On Now

Listen to the Stream
Playlist
Other MPR Radio Streams
Choral Stream
MPR News
Radio Heartland

You can now listen to Classical and Choral Music on your iOS (iPhone, iPod Touch, and iPad) or Android device.

Blog Archive

July 2006
S M T W T F S
            1
2 3 4 5 6 7 8
9 10 11 12 13 14 15
16 17 18 19 20 21 22
23 24 25 26 27 28 29
30 31          


Master Archive

Contact Us

Purchase the Music

  • Buy the music you've heard on-air! Your purchase helps support our classical service.
    ArkivMusic

Services

Classical Notes

Classical Notes: July 27, 2006 Archive

As Seen on TV

Posted at 7:58 AM on July 27, 2006 by Rex Levang

Classical music fans show up all over the place, including the Twin Cities media world.

Any guesses who's describing his/her musical tastes here?

As far as music goes. That's extremely varied. I can't list them all obviously, there are too many. I'm a HUGE classical music fan, and love anything with a french horn, organ, or strings. But I do really love almost all music. Classical takes up the majority of my space. Some of my favorite pieces are Mozart's Requiem in D, and almost anything by Bach.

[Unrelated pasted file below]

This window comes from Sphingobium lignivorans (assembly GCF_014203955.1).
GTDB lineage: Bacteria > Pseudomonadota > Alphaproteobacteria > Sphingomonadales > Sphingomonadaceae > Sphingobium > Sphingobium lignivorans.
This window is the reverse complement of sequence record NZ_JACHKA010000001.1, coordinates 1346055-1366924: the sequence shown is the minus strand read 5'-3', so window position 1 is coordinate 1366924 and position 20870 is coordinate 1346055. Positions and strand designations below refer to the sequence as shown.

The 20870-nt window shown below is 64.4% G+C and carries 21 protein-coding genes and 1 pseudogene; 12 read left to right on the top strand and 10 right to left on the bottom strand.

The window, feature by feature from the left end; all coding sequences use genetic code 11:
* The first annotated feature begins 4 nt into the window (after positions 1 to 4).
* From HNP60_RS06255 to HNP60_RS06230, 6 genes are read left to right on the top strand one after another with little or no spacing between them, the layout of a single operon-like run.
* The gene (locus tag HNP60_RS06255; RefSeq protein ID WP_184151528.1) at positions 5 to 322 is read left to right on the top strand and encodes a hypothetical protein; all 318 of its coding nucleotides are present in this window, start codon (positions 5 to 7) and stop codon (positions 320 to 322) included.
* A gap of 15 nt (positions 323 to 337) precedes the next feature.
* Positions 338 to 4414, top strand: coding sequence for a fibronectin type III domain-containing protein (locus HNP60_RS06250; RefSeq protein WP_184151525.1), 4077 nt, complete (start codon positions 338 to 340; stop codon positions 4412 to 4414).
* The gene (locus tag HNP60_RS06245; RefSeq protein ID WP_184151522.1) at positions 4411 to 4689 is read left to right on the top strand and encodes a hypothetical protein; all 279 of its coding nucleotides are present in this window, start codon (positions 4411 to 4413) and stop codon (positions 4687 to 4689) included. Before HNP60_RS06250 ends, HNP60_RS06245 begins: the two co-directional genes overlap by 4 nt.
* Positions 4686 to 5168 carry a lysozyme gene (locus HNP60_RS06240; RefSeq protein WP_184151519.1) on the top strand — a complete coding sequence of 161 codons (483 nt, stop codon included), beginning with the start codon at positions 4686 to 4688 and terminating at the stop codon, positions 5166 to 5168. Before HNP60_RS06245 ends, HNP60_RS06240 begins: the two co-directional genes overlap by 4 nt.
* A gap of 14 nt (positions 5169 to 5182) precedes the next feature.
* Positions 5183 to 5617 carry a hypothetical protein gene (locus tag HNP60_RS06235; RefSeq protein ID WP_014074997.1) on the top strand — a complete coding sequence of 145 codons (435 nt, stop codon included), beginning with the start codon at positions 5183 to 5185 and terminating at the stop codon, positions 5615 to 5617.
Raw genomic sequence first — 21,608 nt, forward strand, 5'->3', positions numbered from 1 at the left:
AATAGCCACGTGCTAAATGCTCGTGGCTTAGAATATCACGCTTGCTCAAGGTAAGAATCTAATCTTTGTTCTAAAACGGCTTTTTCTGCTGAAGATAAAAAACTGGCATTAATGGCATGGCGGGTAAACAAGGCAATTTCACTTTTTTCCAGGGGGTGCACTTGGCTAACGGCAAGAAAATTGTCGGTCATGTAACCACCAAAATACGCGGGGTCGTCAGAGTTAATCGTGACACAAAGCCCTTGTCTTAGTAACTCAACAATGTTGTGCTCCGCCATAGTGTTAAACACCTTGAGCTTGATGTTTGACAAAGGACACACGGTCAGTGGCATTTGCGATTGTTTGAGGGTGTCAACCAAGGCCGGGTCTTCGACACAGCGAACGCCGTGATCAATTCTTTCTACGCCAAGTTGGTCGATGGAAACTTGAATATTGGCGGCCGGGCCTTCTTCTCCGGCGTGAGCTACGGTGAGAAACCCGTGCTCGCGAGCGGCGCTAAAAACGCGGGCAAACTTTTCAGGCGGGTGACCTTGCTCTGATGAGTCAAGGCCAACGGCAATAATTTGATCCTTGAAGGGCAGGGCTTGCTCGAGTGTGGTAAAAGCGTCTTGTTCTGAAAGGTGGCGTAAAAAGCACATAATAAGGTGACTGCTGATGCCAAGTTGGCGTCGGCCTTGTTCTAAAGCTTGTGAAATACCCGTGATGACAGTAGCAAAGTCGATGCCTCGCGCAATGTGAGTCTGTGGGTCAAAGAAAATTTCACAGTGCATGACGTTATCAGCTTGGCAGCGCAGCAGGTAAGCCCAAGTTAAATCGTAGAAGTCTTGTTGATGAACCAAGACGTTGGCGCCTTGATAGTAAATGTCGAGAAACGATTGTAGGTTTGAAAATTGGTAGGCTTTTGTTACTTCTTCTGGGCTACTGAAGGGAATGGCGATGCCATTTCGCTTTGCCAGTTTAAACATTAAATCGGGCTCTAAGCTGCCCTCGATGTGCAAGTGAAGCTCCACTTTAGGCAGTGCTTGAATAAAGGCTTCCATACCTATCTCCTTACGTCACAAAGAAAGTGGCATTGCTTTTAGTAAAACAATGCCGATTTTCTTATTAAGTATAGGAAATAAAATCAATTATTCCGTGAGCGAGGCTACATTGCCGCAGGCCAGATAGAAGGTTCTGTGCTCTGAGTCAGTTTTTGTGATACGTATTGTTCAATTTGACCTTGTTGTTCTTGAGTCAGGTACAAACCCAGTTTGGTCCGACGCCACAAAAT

Your comments below, or go here for answer.

Menlo: no one's anonymous

Posted at 10:38 AM on July 27, 2006 by Brian Newhouse (1 Comments)
Filed under: Concerts

It was just a little side comment, but it opened up this whole festival for me. I was talking with Patrick Castillo, artistic administrator for Music@Menlo, and mentioning how much the Festival seems to have grown since I was here two years ago. Three weeks of concerts instead of two, over 100 volunteers instead of a few dozen, a burgeoning cadre of interns who want to learn festival-izing from these pros...Menlo is bigger than ever—oh, and every concert is immediately sold out. In the parlance of Silicon Valley (where Menlo's nestled), all of this means that demand is ahead of supply, a metric the Valley learned the hard way a half-dozen or so years ago. So with growth all around you, Patrick, whats next? Just more and bigger?

He smiled and looked out the window. "One of the things that makes this all work is the scale. For now, it's small enough so that no one's anonymous here."

I love that. No ones anonymous. You see one of the world's greatest musicians in intense rehearsal with a group of 18-year-olds, or the lead administrator helping a cellist schlep his instrument and a clutch of music stands across campus before a concert, and a dozen similar acts of community every day. You're known here. Can you say the same of your workplace? If not, why not? And is "we're too big" a very satisfying answer?

Music@Menlo may become the next big American music festival, just as big Aspen or Marlboro, but for now small is definitely beautiful.

Listen to previous years' concerts

Comment on this post